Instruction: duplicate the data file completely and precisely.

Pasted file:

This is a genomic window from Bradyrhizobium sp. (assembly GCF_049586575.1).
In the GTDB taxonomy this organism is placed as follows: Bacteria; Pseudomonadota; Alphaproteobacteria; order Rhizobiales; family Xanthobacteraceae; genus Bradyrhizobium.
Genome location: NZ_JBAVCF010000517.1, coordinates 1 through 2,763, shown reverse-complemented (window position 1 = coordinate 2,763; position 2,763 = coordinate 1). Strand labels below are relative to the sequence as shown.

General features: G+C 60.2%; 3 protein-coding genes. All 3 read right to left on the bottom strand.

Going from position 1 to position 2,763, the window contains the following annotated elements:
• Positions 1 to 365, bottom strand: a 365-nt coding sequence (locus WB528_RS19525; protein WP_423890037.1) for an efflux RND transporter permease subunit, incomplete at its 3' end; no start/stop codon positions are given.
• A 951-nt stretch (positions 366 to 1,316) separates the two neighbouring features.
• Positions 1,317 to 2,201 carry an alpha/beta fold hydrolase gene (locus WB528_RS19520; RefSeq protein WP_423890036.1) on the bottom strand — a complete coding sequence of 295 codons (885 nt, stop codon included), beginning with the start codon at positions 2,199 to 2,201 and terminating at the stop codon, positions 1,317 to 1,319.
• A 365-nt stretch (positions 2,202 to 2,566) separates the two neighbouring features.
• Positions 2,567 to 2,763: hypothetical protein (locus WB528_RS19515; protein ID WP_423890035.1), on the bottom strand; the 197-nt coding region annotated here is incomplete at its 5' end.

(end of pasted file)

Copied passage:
This is a genomic window from Bradyrhizobium sp. (assembly GCF_049586575.1).
In the GTDB taxonomy this organism is placed as follows: Bacteria; Pseudomonadota; Alphaproteobacteria; order Rhizobiales; family Xanthobacteraceae; genus Bradyrhizobium.
Genome location: NZ_JBAVCF010000517.1, coordinates 1 through 2,763, shown reverse-complemented (window position 1 = coordinate 2,763; position 2,763 = coordinate 1). Strand labels below are relative to the sequence as shown.

General features: G+C 60.2%; 3 protein-coding genes. All 3 read right to left on the bottom strand.

Going from position 1 to position 2,763, the window contains the following annotated elements:
• Positions 1 to 365, bottom strand: a 365-nt coding sequence (locus WB528_RS19525; protein WP_423890037.1) for an efflux RND transporter permease subunit, incomplete at its 3' end; no start/stop codon positions are given.
• A 951-nt stretch (positions 366 to 1,316) separates the two neighbouring features.
• Positions 1,317 to 2,201 carry an alpha/beta fold hydrolase gene (locus WB528_RS19520; RefSeq protein WP_423890036.1) on the bottom strand — a complete coding sequence of 295 codons (885 nt, stop codon included), beginning with the start codon at positions 2,199 to 2,201 and terminating at the stop codon, positions 1,317 to 1,319.
• A 365-nt stretch (positions 2,202 to 2,566) separates the two neighbouring features.
• Positions 2,567 to 2,763: hypothetical protein (locus WB528_RS19515; protein ID WP_423890035.1), on the bottom strand; the 197-nt coding region annotated here is incomplete at its 5' end.